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Volume 13 - Issue 9 - June 2008

WE ARE ALL Music's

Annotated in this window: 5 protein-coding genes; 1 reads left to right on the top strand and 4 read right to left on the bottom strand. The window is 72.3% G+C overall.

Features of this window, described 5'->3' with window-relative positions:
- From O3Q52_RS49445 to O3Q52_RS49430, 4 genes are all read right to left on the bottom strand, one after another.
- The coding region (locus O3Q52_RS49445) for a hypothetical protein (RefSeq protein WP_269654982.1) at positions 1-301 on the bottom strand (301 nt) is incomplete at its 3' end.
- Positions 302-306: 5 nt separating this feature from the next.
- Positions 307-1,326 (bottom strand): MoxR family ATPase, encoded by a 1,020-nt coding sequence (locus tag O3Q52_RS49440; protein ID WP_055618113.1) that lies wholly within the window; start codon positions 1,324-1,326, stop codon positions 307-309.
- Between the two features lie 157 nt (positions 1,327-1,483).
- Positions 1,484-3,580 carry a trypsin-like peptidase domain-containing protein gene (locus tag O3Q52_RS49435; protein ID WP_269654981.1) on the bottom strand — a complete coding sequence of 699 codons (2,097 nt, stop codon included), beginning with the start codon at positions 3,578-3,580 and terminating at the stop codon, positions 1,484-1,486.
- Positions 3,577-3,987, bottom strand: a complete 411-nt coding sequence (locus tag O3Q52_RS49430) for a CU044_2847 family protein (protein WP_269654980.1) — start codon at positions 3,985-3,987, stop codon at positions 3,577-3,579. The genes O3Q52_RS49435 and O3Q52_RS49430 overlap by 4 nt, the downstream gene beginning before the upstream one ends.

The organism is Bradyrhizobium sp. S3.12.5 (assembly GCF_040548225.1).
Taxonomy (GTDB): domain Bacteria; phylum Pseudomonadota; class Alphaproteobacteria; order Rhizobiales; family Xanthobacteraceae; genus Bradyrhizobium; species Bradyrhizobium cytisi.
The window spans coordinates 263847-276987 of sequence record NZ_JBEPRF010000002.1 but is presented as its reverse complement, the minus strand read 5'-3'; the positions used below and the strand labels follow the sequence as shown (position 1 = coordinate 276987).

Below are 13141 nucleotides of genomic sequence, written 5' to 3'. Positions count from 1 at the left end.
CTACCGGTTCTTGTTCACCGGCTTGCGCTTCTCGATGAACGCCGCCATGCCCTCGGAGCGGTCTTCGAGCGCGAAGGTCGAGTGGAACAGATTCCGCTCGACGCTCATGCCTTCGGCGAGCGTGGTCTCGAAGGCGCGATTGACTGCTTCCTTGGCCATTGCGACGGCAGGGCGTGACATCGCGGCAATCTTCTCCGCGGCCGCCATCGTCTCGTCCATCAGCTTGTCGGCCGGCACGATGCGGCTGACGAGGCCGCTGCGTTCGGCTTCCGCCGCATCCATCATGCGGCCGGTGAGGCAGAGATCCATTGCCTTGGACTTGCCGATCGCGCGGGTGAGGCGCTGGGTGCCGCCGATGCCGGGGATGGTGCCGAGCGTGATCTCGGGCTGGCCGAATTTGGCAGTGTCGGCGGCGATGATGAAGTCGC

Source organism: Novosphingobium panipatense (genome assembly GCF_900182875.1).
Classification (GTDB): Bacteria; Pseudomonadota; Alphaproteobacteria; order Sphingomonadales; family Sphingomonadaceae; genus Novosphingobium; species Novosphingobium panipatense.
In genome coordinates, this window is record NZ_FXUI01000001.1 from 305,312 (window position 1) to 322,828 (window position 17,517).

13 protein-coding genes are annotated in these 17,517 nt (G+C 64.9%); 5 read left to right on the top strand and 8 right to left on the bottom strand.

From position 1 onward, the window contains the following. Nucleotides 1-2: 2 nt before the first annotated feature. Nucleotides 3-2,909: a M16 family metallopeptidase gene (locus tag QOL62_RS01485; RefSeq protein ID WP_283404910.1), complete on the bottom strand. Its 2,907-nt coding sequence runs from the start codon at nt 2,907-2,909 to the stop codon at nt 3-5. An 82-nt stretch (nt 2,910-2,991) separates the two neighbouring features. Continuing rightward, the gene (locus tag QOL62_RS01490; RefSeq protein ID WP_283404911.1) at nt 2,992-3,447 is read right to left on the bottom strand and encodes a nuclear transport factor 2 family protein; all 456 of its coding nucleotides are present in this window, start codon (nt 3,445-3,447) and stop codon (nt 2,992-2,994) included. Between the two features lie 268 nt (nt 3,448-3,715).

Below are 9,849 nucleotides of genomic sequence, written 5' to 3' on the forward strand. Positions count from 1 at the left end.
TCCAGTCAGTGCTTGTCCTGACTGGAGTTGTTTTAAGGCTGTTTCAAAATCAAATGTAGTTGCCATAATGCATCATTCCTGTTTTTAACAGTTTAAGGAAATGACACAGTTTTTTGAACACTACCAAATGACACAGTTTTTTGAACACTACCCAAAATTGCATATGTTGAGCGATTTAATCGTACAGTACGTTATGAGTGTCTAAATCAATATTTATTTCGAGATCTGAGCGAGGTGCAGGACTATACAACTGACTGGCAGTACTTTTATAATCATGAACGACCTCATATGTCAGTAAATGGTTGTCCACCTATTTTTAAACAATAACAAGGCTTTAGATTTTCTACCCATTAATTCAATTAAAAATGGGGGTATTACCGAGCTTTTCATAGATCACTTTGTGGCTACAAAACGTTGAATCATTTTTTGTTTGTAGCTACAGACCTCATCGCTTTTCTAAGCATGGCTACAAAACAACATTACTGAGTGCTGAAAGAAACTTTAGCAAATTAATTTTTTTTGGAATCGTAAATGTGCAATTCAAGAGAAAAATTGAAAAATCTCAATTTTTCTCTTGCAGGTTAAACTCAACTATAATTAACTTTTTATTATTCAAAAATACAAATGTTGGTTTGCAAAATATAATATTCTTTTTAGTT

WE ARE ALL Music's CHILDRENby mJ BuellJUNE's Child ...MAY's Child ....... was Brainerd Blyden-Taylor, Artistic Directorand conductor of The Nathaniel Dett Chorale,which he founded in 1998, named after renownedAfrican-Canadian composer R. Nathaniel Dett(1882-1943). Canada did not have a professionalensemble dedicated to Afrocentn'c choral music,where persons of African heritage could seethemselves represented in the majority, andBrainerd felt compelled to fill this void.The Chorale's success all over North Americais proof not only of this need, but also of theirextraordinary collective musicianship.Brainerd Blyden Taylor was born in Trinidad& Tobago and immigrated to Canada in 1973.He's been guest conductor with the TorontoSymphony Orchestra, Symphony Nova Scotia, theHannaford Street Silver Band, Nova Scotia YouthChoir, Ontario Youth Choir and the NewBrunswick Choral Federation Youth Sing, andrecently completed a 25-year tenure with TheOrpheus Choir of Toronto .Brainerd has taught at the U. of T. Faculty ofMusic, is a Master Teacher with the TorontoBoard of Education, and is in constant demand asa clinician, adjudicator and lecturer.At home in Toronto he's also an active churchmusician, currently Music Director of St.Timothy's Anglican Church.Earliest musical memory? "Sing them over againto me, wonderful words of life" ... my mother:singing and whistling all the time - hymnsmostly, while she did her daily stuff.Other musicians in your family? I was born intothe church: there's always music around. Myfather was a minister of religion. He'd also studiedthe violin. His brother, also a minister, played theaccordion. My grandmother, my uncles and auntsall sang.First experiences of making music? My father atthe piano singing "come to family worship" everymorning to gather me and my three youngersisters. We'd sing, read from scriptures, praytogether.Memories of the time the picture was taken ... ?Radio, records, and our Philips reel-to-reel taperecorder .... At school we sang in the morning,when we broke for lunchtime, and again at the endof the day. Next-door to our house the peoplemade steel drums. I remember the sound whenthey pounded the bumps into the heated pan,cooled it down and tuned it. When they had a setof drums ready a bunch of people would get50together and play ... an intense sound that has reallystuck. At that age I also encountered East Indianmusic ... tabla ... the mix of cultures was amazing.My father always found "other things" for usto do during Carnival time: I think he didn't wantus hanging out, running around. But in February1964, when we were about to move to Barbados,I guess he wanted us to see a little bit of carnivalbecause we were leaving. We got into the car andhe said "Let's listen for a steel band and find avantage point where we can see and hear ... ". Butwe found ourselves caught between bandsconverging from two directions, and stuck in themiddle of all the celebrations - windows rolled upand the doors locked. People sat on the car andbounced up and down. I was 10. It wasunforgettable.The point at which you began to think ofyourself as a musician? I'd conduct chairswhen I was supposed to be polishing floors onSaturday. It meant moving all the chairs, so I'dline them up, play Handel's Messiah on the reelto-reel,and conduct. (I still have a thing for theMessiah ... a collection in fact - about 10different readings.)In Barbados my father was principal of theWesleyan Methodist Seminary. He started a choirand insisted that all the seminarians sing. He alsotaught basic choral conducting, felt it wasimportant that they could lead. This was the startof my formal training: he'd comi home talkingabout what they could/couldn't do and I wouldsay "I could do that!" I became his rehearsalaccompanist. I became music director of mychurch just before my l 4th birthday. It was a realjob, with my first real (pump) organ.Do you remember ever thinking you would doanything else? There were a lot of things -athletics, theatre arts, regimental music - but myfather had strong feelings about anything thatinvolved Sundays. It wasn't clear what my fatherDID want me to do. But I must have triggeredmemories for him, from his own life before thehounds of God got him: politics, athletics,music.Brainerd's mother championed hisemigrating to Canada in 1973 - a family friendmentioned an opening for a music director atOakwood Wesleyan Church in Toronto. Threeyears later a transitional year at the U of Topened the door to the Hart House Choruswhere he met conductor Denise Narcisse-Mair,who would become a significant mentor.Fenno Heath once told me that people shouldonly conduct if it's all they want to do.Conducting is a calling, just like a priest feelscalled. It's what draws me to the church. My jobis to really present myself, open and willing tothe flow, to let the music speak, letting the magicand the mystery happen, and through the choir tothe audience.Face-to-! ace with little Brainerd in that photo,is there anything you'd say?Stick to your guns little dude. We have the bestjob in the world.WWW. THEWHOLENOTE.COMIf you think this is good, you shouldsee me write my last name! PHOTO:SuzuKJ CONCERT, SPRINGTIME CIRCA1969, CALGARY .Think you know who JUNE's childis? Send your best guess tomusicschildren@thewholenote.com(be sure to send us your mailingaddress, just in case your name isdrawn!) Winners will be selected byrandom draw among correct repliesreceived by JUNE 15 2008.!!Tickets & Recordings!!CONGRATULATIONSTO OUR WINNERSWilma Cromwell and Pat Foltas willeach receive a pair of tickets for TheNathaniel Dett Chorale's 2008annual Christmas concert, An IndigoChristmas: Afrocentric seasonalmusic with a soulful message and asocial conscience - a heart-warmerfor a chilly December evening.Jeanne Yuen will receive CarryMe Home: The Story & Music ofThe Nathaniel Dett Chorale.Filmmakers Liam Romalis andGerald Packer won a Gemini awardfor this portrait of Brainerd Blyden­Taylor and the Chorale: works by R.Nathaniel Dett and other Afro/American composers, andinterviews with jazz pianist/educatorEllis Marsalis, the late conductor/composer Moses Hogan,musicologist Rob Bowman, andMary Lou Fallis (Available fromMarquis Classics.)Peter McGillivray will receiveListen to the Lambs, the NathanielDett Chorale's first CD: songs ofinspiration, hymns, andarrangements of spirituals byCanadian composer R. NathanielDett. (CDC 81293-2 MarquisClassics I EMI Music Canada)Music's Children gratefullyacknowledges !he Nathaniel DettChorale, Michelle LynneGoodfellow, and significant others.JUNE 1 - JUL Y72008